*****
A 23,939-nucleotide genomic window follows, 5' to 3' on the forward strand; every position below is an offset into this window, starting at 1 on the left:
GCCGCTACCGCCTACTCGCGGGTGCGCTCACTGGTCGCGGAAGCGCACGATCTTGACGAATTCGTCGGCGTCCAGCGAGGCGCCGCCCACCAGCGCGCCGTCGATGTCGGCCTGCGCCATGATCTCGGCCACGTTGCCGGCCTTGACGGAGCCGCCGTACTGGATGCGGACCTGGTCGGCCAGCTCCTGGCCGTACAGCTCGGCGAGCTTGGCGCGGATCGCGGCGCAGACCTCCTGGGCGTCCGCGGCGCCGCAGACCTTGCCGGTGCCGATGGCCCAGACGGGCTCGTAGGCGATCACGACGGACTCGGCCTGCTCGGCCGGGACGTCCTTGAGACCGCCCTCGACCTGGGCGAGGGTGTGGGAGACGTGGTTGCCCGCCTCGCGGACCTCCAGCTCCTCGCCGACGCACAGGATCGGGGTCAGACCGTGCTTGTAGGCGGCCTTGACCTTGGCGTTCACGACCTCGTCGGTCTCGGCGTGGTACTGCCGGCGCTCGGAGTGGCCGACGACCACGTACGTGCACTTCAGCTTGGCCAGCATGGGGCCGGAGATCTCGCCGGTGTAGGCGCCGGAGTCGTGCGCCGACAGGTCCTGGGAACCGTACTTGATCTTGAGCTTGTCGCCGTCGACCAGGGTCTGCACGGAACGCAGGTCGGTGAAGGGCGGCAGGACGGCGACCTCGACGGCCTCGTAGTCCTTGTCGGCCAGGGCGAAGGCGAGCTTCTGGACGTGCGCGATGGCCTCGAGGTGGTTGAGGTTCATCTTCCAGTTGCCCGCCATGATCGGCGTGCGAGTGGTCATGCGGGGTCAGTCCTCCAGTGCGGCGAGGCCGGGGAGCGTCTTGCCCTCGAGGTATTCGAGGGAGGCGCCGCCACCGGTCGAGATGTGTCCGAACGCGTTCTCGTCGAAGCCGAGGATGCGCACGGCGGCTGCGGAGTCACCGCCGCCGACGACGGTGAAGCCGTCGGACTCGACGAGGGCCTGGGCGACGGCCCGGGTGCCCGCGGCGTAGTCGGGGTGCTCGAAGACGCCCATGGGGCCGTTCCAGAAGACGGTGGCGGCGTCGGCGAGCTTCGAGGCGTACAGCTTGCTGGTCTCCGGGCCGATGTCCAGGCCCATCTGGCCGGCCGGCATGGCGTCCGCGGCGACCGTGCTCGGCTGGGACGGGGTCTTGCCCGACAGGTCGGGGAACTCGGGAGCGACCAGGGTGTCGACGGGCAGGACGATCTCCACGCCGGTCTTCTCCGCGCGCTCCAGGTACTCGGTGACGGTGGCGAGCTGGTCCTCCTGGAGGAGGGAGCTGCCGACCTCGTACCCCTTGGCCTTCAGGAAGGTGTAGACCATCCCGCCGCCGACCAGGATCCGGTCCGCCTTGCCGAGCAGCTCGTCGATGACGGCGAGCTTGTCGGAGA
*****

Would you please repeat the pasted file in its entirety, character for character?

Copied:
A 23,939-nucleotide genomic window follows, 5' to 3' on the forward strand; every position below is an offset into this window, starting at 1 on the left:
GCCGCTACCGCCTACTCGCGGGTGCGCTCACTGGTCGCGGAAGCGCACGATCTTGACGAATTCGTCGGCGTCCAGCGAGGCGCCGCCCACCAGCGCGCCGTCGATGTCGGCCTGCGCCATGATCTCGGCCACGTTGCCGGCCTTGACGGAGCCGCCGTACTGGATGCGGACCTGGTCGGCCAGCTCCTGGCCGTACAGCTCGGCGAGCTTGGCGCGGATCGCGGCGCAGACCTCCTGGGCGTCCGCGGCGCCGCAGACCTTGCCGGTGCCGATGGCCCAGACGGGCTCGTAGGCGATCACGACGGACTCGGCCTGCTCGGCCGGGACGTCCTTGAGACCGCCCTCGACCTGGGCGAGGGTGTGGGAGACGTGGTTGCCCGCCTCGCGGACCTCCAGCTCCTCGCCGACGCACAGGATCGGGGTCAGACCGTGCTTGTAGGCGGCCTTGACCTTGGCGTTCACGACCTCGTCGGTCTCGGCGTGGTACTGCCGGCGCTCGGAGTGGCCGACGACCACGTACGTGCACTTCAGCTTGGCCAGCATGGGGCCGGAGATCTCGCCGGTGTAGGCGCCGGAGTCGTGCGCCGACAGGTCCTGGGAACCGTACTTGATCTTGAGCTTGTCGCCGTCGACCAGGGTCTGCACGGAACGCAGGTCGGTGAAGGGCGGCAGGACGGCGACCTCGACGGCCTCGTAGTCCTTGTCGGCCAGGGCGAAGGCGAGCTTCTGGACGTGCGCGATGGCCTCGAGGTGGTTGAGGTTCATCTTCCAGTTGCCCGCCATGATCGGCGTGCGAGTGGTCATGCGGGGTCAGTCCTCCAGTGCGGCGAGGCCGGGGAGCGTCTTGCCCTCGAGGTATTCGAGGGAGGCGCCGCCACCGGTCGAGATGTGTCCGAACGCGTTCTCGTCGAAGCCGAGGATGCGCACGGCGGCTGCGGAGTCACCGCCGCCGACGACGGTGAAGCCGTCGGACTCGACGAGGGCCTGGGCGACGGCCCGGGTGCCCGCGGCGTAGTCGGGGTGCTCGAAGACGCCCATGGGGCCGTTCCAGAAGACGGTGGCGGCGTCGGCGAGCTTCGAGGCGTACAGCTTGCTGGTCTCCGGGCCGATGTCCAGGCCCATCTGGCCGGCCGGCATGGCGTCCGCGGCGACCGTGCTCGGCTGGGACGGGGTCTTGCCCGACAGGTCGGGGAACTCGGGAGCGACCAGGGTGTCGACGGGCAGGACGATCTCCACGCCGGTCTTCTCCGCGCGCTCCAGGTACTCGGTGACGGTGGCGAGCTGGTCCTCCTGGAGGAGGGAGCTGCCGACCTCGTACCCCTTGGCCTTCAGGAAGGTGTAGACCATCCCGCCGCCGACCAGGATCCGGTCCGCCTTGCCGAGCAGCTCGTCGATGACGGCGAGCTTGTCGGAGA